Pilgrimage to the Tar Sands
June 15, 2015
By Sister Mary Pendergast
“We know that from the beginning until now, the entire creation has been groaning in one great act of giving birth.” -Romans 8:22
Pilgrimage is a meaningful journey to a sacred place, a place of transformation. To go on a pilgrimage is to be open to inner change and inspiration, perhaps to focus on the journey of life and what really matters. It may result in a greater sense of one’s purpose, or appreciation for the gift of life or even healing. I have been preparing, in a sense, to surrender.
Cultural philosophers, eco-theologians and the great geologian, Thomas Berry, have warned that the magnitude of the current crisis has not yet been grasped by human consciousness. Berry writes:
“The devastation of the planet that we are bringing about is negating some hundreds of millions, even billions, of years of past development on Earth … What is happening now is the most profound change that has taken place during the past five thousand years.”
The losses are so vast—entire species, cultures and ecosystems—that to cope we either disbelieve the ultimate consequences of our actions or choose to be distracted and numb, so as not to feel. Ecologist Joanna Macy says we are actually expending tremendous energy to push down the despair of such vast losses, thus diverting the energy needed for a new and creative vision or strategy. But in our hearts we know a new world, a new way to be human on this planet, is possible.
I listened to a Hindu story about a prisoner who had knocked his head against the wall sufficiently until he understood that he could not pass through the gates in his present form. Realizing nothing could be done, he surrendered. Then he saw that if he would crawl through a filthy gutter, where the stench and filth would fill his nostrils and mouth, it would be the route to freedom—if he would surrender.
Two years ago, I was asked to do a presentation at St. Joseph College in Maine on tar sands, which are natural deposits containing small amounts of crude bitumen that can be refined into oil. My preparation brought me to an article and slide presentation by Robert Johnson in Business Insider. It is a “fly over” of the boreal forest in Canada with pictures that make abundantly clear what we are doing in the name of progress. I urge you to take the time to be with these pictures as a meditation, let them touch you and allow your pain to arise.
The boreal forest is the largest unspoiled forest in North America. It is made up of forest, lakes, rivers, bogs, grasslands and tundra. It is the world’s largest biome. This region is home to a wide variety of animals. It contains wetlands, pristine lakes and thousands of free flowing rivers. As the largest forest ecosystem on Earth, it stores more than 400 trillion pounds of carbon.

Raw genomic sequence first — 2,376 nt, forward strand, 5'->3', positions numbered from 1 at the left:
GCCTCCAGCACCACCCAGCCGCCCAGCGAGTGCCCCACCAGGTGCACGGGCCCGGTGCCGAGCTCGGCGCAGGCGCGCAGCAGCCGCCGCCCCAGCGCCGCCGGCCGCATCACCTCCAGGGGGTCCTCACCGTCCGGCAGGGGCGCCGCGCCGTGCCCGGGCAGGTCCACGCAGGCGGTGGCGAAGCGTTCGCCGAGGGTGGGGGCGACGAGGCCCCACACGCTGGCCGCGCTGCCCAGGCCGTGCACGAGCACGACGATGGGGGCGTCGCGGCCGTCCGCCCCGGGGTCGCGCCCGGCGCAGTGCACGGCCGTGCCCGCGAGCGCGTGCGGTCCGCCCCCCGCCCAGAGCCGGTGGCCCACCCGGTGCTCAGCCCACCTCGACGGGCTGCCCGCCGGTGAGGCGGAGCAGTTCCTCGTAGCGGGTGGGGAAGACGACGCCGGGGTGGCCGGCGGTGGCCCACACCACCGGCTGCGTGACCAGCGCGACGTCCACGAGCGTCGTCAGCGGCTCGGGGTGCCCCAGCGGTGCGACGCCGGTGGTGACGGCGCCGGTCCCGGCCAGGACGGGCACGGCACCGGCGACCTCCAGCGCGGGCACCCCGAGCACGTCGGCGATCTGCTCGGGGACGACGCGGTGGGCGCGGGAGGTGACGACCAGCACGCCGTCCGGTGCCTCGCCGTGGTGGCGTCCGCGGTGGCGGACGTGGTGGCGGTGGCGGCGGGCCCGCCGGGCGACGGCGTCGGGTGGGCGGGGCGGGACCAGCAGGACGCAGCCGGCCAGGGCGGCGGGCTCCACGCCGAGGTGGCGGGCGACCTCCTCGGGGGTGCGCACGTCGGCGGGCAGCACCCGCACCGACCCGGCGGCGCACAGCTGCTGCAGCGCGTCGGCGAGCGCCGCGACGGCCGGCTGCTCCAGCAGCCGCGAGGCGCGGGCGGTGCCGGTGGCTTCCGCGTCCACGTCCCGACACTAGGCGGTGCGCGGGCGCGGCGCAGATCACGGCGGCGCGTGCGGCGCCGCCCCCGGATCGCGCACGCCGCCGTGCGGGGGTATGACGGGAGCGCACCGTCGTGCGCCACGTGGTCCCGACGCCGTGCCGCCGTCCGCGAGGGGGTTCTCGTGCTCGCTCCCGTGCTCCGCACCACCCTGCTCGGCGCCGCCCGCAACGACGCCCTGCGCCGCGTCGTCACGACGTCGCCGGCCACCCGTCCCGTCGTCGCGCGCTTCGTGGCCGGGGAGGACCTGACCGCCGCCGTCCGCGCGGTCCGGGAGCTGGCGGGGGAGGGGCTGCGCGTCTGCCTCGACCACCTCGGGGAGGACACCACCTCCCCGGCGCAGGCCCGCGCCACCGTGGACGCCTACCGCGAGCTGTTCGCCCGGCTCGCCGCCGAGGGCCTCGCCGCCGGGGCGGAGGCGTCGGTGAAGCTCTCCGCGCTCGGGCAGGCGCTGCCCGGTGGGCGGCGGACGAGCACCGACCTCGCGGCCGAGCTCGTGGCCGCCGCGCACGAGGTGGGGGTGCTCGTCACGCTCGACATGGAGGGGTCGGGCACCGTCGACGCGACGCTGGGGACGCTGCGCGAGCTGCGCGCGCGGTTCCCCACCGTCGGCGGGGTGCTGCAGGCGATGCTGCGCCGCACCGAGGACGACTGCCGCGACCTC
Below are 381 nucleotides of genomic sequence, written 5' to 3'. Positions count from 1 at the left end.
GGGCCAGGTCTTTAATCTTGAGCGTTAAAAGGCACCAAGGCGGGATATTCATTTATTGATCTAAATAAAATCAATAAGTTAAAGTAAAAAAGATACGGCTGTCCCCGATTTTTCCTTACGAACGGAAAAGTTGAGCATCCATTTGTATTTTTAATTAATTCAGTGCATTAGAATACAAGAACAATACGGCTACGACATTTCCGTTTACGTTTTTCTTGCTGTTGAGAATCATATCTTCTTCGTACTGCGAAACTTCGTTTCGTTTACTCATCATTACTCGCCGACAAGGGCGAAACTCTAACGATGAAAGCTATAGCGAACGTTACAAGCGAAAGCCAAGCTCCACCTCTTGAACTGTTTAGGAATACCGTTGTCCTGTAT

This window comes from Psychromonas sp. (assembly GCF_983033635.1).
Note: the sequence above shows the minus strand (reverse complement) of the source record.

The region contains some two trillion barrels of oil, but to get to it we are destroying an ecosystem and a way of life for the indigenous people there. Extracting oil from the tar sands, according to the National Resources Defense Council, “uses vast amounts of energy and water, and causes significant air and water pollution, and three times the global warming pollution of conventional crude production. The rush to strip-mine and drill tar sands in the boreal will destroy and fragment millions of acres of this wild forest for low-grade petroleum fuel.”
This July, I will be going on a pilgrimage to the boreal forest. I will see the Athabasca River where the pure glacial water cascades into the falls of Jasper National Park, the same water that is used in the tar sands industry farther north. I will stay in Fort McMurray, the heart of one of Alberta’s hubs of oil production, located near the Athabasca Oil Sands. Besides the oil sands, the economy also relies on natural gas and oil pipelines and forestry. I will visit with the indigenous people who have lived and worked on the Athabasca River for generations in Fort McKay, to hear about what has been happening to their traditional lands—the river, the wildlife and the health of all—because of the tar sands industry over the decades.
Compassion is a sense of “suffering with,” but now it is clear that not only humans need that compassion. Now is the grieving process extended to kin we have never known or of whom we may have never even been aware. We are in planetary hospice. Sister Terri MacKenzie, SHJC, wrote these words as part of her Extinction Grieving Prayer:
“We grieve the more than one-in-four flowering plants, the one-in-five mammals, the nearly one-in-three amphibians, and the one-in-eight birds that are vulnerable to being wiped out completely.”
The International Energy Agency tells us we have to leave 80 percent of the recoverable fossil fuels in the ground if we hope to keep global warming at the 2 degree Celsius goal. That is, over two-thirds of today’s proven reserves of fossil fuels need to still be in the ground in 2050 in order to prevent catastrophic levels of climate change.
So, tired of banging my head against the wall, I have come to realize we cannot prevent this in our present forms. I surrender. With surrender, I am hoping a gutter will open, or the creative force in this universe will pull down the gigantic mountains of evil, or that the pain of a broken world will break through to a new dimension. This surrender is a cry to the Spirit for all we need in order to face and release the energy to live and love on Earth, our beautiful and only home.
Watch this powerful video of the tar sands and the terrible environmental impact of the oil extraction process.